Saw Palm is a literary magazine devoted exclusively to creative work from and about Florida. For more information, please see our website: We are accepting submissions through Oct. 1st via our online submission manager at

We look forward to reading your work!

Most sincerely,
Mike Ruso
Managing Editor, Saw Palm

Monday, September 02, 2013

Wednesday August 21, 2013 Meeting

Our meeting started at approximately 6:30 with 20 attendees and 12 readers. Rod DiGruttolo moderated the meeting and kicked things off.

First announcement is that Peter Frickel will be teaching a course in sentence, paragraph and page construction at our next meeting on September 4th.

Kitt Crescendo had recently returned from the convention Authors After Dark. She brought back some swag to give to the group and shared her thoughts on the event. She found the event to be very interesting and the authors in the various forums she attended to be personable, open and willing to talk about anything. As time allows, she'll be adding more about the authors and events to her blog.

Jack Wetherson kicked off our readings with a football story based inside a correctional facility he humorously referred to as "a gated facility". Although there was initially some confusion as to whether the game was being played by inmates a la The Longest Yard, we found this not to be the case. In the end, this was a tongue in cheek story about bad calls and "paying your dues".

Barbara Frickel, usually leaving the reading to Peter, surprised the group by stepping front and center. She'd taken Rod up on his dialogue challenge several weeks ago and wrote a piece about a lost wallet. Her dialogue was as sweet as she was, showing that people still do the right thing. The finder contacted the owner of the wallet and returned it.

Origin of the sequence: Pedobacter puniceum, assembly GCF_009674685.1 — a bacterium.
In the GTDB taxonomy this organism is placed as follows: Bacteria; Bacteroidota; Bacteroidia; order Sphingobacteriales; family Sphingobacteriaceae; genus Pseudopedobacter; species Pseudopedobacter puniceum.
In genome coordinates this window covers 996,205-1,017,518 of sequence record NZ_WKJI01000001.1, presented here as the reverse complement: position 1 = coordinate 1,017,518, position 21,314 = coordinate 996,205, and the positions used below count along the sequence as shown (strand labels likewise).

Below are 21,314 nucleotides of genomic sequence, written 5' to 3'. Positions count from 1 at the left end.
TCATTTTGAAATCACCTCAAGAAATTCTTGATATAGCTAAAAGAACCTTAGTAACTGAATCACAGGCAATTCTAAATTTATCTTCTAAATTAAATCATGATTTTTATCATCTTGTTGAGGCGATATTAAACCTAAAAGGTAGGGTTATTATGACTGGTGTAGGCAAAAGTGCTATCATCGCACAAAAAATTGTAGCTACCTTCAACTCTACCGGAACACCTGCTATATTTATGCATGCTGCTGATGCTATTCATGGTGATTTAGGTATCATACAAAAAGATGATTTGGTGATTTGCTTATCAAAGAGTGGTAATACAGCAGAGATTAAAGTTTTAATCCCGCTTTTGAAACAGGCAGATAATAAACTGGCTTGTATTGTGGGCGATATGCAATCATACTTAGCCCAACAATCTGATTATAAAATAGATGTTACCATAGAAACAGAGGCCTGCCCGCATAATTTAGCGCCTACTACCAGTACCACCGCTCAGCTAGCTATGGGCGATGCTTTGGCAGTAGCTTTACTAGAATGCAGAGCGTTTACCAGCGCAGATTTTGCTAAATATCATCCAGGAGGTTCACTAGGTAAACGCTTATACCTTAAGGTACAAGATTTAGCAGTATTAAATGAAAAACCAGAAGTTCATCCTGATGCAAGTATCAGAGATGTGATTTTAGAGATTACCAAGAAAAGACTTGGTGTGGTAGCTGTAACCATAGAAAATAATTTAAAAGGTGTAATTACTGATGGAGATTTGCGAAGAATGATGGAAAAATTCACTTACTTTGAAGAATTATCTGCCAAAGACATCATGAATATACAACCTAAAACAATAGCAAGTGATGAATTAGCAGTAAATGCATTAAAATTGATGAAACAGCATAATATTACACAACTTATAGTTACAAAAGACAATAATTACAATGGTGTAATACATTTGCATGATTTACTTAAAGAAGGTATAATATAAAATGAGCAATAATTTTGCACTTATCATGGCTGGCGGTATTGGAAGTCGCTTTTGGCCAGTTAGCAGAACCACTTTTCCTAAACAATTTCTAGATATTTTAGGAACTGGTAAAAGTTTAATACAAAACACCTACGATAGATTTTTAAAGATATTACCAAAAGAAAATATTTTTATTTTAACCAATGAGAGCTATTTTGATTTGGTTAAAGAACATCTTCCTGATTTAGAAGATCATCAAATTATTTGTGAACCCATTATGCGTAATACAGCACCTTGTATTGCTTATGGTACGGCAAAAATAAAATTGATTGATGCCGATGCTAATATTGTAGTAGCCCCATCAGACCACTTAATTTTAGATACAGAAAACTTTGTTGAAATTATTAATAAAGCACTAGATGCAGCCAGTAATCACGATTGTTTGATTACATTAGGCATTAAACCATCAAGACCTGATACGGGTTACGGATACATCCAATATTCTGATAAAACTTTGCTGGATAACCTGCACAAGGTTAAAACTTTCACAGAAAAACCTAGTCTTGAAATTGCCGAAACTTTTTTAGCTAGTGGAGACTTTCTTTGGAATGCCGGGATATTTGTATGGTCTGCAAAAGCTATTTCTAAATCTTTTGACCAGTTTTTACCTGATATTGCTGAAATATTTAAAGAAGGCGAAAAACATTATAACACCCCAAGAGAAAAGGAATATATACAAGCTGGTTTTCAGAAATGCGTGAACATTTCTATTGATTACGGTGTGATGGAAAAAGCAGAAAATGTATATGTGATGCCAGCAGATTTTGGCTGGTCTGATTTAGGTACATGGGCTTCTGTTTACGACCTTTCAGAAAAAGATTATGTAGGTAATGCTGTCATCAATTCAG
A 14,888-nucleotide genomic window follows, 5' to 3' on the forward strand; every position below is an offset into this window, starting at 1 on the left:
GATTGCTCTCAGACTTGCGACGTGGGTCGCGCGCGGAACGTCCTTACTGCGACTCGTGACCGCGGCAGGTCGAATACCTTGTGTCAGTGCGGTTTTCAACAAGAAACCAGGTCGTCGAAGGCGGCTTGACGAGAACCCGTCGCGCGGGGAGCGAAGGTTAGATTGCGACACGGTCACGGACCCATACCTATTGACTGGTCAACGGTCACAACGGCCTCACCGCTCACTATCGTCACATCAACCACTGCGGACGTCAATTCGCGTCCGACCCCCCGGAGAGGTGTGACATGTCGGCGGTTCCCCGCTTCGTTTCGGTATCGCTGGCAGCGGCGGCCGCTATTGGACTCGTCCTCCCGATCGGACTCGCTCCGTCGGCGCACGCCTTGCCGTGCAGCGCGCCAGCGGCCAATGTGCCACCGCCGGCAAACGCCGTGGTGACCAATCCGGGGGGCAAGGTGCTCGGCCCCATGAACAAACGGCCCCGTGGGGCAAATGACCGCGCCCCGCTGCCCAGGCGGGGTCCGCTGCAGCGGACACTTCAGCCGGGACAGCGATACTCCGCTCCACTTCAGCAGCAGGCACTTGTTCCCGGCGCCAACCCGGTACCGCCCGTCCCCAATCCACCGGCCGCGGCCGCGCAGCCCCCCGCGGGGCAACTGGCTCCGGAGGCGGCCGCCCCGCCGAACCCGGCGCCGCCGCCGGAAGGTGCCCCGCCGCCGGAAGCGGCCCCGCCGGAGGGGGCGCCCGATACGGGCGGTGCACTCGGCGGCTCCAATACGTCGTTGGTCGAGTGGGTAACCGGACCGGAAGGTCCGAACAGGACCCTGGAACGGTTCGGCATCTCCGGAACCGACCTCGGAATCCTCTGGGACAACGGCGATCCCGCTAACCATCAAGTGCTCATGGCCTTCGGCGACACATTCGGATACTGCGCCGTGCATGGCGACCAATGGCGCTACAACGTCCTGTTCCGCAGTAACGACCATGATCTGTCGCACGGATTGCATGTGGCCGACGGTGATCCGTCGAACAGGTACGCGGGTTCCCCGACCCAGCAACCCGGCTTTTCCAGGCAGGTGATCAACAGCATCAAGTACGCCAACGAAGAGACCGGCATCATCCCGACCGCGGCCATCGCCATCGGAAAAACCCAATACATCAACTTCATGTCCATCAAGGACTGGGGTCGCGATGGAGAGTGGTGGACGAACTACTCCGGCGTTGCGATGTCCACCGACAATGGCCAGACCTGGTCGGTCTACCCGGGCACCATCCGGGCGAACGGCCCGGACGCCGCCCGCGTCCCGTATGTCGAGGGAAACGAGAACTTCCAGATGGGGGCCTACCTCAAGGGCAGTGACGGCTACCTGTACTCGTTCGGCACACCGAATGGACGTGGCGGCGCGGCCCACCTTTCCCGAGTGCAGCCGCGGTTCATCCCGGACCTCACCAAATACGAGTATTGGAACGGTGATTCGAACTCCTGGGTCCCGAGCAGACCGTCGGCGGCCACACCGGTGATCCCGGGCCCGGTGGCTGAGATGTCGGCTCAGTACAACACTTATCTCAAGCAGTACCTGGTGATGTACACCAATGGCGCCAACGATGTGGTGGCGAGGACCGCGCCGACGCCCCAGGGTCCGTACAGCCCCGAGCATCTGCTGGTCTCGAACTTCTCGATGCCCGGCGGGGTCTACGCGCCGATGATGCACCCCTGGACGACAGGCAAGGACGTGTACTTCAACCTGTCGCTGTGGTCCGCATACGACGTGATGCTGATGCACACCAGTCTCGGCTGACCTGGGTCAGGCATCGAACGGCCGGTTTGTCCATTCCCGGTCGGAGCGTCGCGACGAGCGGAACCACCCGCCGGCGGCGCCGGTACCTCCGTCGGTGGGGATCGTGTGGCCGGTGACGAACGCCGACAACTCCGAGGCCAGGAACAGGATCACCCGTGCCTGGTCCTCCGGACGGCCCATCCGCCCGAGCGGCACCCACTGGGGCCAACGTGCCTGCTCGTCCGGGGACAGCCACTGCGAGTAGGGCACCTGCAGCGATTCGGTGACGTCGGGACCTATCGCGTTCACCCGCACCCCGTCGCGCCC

Ed Ellis also took on the dialogue challenge. It was a married couple on a trip to the driver's cousin's house. As almost always with Ed's work, there was a this case, it was all about "back seat driving". He also shared a piece he'd written called "Honeymoon Surprise" that dealt with "mixed matches". You know, big guy, tiny girl. The punch line this time left everyone laughing as the question of "who wears the pants" was answered definitively.

Jeff Cochran read another excerpt from his time travel manuscript. This chapter was titled "On The Road In Pennsylvania". In this portion the protagonist has been having a recurrent nightmare about being chased. He misses his life and the future he left behind. As he reflects on the might have beens, however, he realizes that if he hadn't gone back into the past, he might not have his love, Rebecca. Yes, the ladies in the group sighed over the romantic notion, especially from the male perspective.

Don Westerfield, never one to leave us bored, decided to change things up on us. It had been a while since he's shared poetry, so he went back to it, sharing two poems, "Spinster Mary" about a lady, a World War II bride to be that never was and "The Egotistical Poet". With his permission, here's one of his poems:
Spinster Mary
There; down a crooked road,
across a bridge; her house.
Brick, mortar and hopes
built upon un-kept promises.
Within dwelt great beauty;
not of youth, but of years.
It radiated outward; encompassing
all who entered without pity.
She moved kindly about;
sadness hidden only from a few.
Abiding alone in remembrance of
a shadow love; now gone.
In vain she waited for happiness
to unlock the portals of her desire;
leaving only kisses of memory
to treasure until end of days.
With comforting faith did she linger,
until her Sun had set. There, down
a crooked road, across a bridge;
her house, unlit and forgotten.
Asha Anderson, another of our lovely poet wordsmiths shared several poems that left everyone impressed with not only her reading style, but content. With her permission, I'll share one of her readings called "Los Viajeros". This is a poem she wrote to aid her as she was learning the Spanish language.
Los Viajeros
La ruta es larga.
El dia es corto.
La noche es
ruidosa y calor.
Estoy afuera
con la luna.
La ruta es angosta.
El cielo es ancho.
The Travelers
The road is long.
The day is short.
The night is
noisy and hot.
I am outside
with the moon.
The road is narrow.
The sky is wide.
(Guatemala, 2007)